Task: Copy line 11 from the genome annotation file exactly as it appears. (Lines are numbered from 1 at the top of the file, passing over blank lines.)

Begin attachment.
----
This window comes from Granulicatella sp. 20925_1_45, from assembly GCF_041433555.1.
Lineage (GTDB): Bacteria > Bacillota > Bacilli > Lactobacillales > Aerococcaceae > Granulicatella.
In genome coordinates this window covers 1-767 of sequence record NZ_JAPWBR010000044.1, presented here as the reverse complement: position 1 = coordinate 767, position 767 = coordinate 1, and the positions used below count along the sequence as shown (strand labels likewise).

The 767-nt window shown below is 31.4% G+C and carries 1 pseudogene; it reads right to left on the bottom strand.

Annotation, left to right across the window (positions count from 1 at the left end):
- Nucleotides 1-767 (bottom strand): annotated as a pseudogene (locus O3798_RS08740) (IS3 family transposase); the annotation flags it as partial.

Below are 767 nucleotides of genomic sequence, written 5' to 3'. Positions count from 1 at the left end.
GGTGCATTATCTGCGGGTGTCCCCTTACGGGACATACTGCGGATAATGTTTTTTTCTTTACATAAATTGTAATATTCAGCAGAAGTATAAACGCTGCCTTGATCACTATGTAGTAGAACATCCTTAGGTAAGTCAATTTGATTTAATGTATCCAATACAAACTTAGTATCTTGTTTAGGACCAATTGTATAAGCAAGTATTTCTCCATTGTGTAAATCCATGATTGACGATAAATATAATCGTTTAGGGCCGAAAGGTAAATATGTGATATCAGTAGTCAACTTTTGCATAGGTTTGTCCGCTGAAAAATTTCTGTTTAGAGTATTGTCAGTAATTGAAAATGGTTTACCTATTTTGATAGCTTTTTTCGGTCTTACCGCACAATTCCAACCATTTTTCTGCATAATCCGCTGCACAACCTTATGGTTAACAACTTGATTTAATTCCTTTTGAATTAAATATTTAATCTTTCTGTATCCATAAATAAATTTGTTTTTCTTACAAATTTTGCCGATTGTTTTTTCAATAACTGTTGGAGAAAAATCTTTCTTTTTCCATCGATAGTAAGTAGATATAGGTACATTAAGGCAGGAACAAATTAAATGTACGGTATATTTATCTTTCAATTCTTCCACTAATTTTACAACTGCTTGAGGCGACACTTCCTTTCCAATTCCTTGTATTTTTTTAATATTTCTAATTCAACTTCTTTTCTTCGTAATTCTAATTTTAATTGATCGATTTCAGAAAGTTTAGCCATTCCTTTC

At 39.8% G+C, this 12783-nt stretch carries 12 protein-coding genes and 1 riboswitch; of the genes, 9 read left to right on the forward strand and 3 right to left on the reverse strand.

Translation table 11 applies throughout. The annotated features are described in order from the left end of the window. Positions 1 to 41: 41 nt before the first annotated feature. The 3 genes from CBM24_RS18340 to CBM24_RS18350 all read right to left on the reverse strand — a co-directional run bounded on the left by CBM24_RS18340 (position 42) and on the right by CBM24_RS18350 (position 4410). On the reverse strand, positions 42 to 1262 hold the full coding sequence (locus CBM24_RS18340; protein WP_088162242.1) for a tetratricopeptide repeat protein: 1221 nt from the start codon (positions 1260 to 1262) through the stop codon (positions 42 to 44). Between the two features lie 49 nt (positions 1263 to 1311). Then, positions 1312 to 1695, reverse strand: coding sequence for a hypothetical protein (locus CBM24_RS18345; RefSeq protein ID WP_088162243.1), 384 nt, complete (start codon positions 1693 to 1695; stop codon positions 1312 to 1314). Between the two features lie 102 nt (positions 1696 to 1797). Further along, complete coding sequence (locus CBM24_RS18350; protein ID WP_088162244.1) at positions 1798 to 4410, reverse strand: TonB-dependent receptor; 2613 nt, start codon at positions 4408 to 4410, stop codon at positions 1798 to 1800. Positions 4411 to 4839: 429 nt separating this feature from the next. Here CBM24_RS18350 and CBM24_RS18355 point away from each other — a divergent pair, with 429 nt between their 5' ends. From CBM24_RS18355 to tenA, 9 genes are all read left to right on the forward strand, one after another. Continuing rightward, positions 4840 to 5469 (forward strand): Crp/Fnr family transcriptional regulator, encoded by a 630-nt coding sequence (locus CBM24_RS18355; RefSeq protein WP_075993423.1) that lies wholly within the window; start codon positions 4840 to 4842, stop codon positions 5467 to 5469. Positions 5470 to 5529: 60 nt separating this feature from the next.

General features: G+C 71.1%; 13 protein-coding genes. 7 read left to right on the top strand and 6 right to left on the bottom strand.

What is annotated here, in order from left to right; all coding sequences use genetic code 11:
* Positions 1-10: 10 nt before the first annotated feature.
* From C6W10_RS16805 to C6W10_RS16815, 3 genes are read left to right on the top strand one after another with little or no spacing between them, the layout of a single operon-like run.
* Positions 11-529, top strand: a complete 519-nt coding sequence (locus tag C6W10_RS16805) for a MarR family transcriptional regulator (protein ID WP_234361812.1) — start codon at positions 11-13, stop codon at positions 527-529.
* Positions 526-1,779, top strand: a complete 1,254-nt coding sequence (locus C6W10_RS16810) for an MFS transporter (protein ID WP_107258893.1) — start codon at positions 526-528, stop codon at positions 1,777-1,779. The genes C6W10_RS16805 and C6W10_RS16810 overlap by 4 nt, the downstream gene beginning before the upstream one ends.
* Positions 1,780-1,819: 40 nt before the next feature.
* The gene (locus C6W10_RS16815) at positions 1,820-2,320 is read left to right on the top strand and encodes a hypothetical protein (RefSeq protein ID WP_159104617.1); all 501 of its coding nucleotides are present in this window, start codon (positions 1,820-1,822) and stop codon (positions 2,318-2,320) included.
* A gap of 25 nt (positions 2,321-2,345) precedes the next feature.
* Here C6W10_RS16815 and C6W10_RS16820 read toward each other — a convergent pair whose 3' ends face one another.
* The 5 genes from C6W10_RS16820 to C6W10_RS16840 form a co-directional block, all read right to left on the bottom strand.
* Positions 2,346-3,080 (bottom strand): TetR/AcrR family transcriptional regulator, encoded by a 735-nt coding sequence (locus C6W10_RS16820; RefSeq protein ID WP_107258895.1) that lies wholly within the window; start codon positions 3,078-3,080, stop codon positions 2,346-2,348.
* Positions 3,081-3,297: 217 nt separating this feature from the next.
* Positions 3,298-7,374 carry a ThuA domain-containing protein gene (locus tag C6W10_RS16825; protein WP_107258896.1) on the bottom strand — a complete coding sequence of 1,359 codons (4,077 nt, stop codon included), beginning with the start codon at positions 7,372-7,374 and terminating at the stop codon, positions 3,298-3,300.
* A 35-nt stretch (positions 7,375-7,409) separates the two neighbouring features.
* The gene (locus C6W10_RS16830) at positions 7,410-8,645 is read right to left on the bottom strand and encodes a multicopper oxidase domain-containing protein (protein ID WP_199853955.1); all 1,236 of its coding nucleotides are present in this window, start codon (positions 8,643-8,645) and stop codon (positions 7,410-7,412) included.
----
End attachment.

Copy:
General features: G+C 71.1%; 13 protein-coding genes. 7 read left to right on the top strand and 6 right to left on the bottom strand.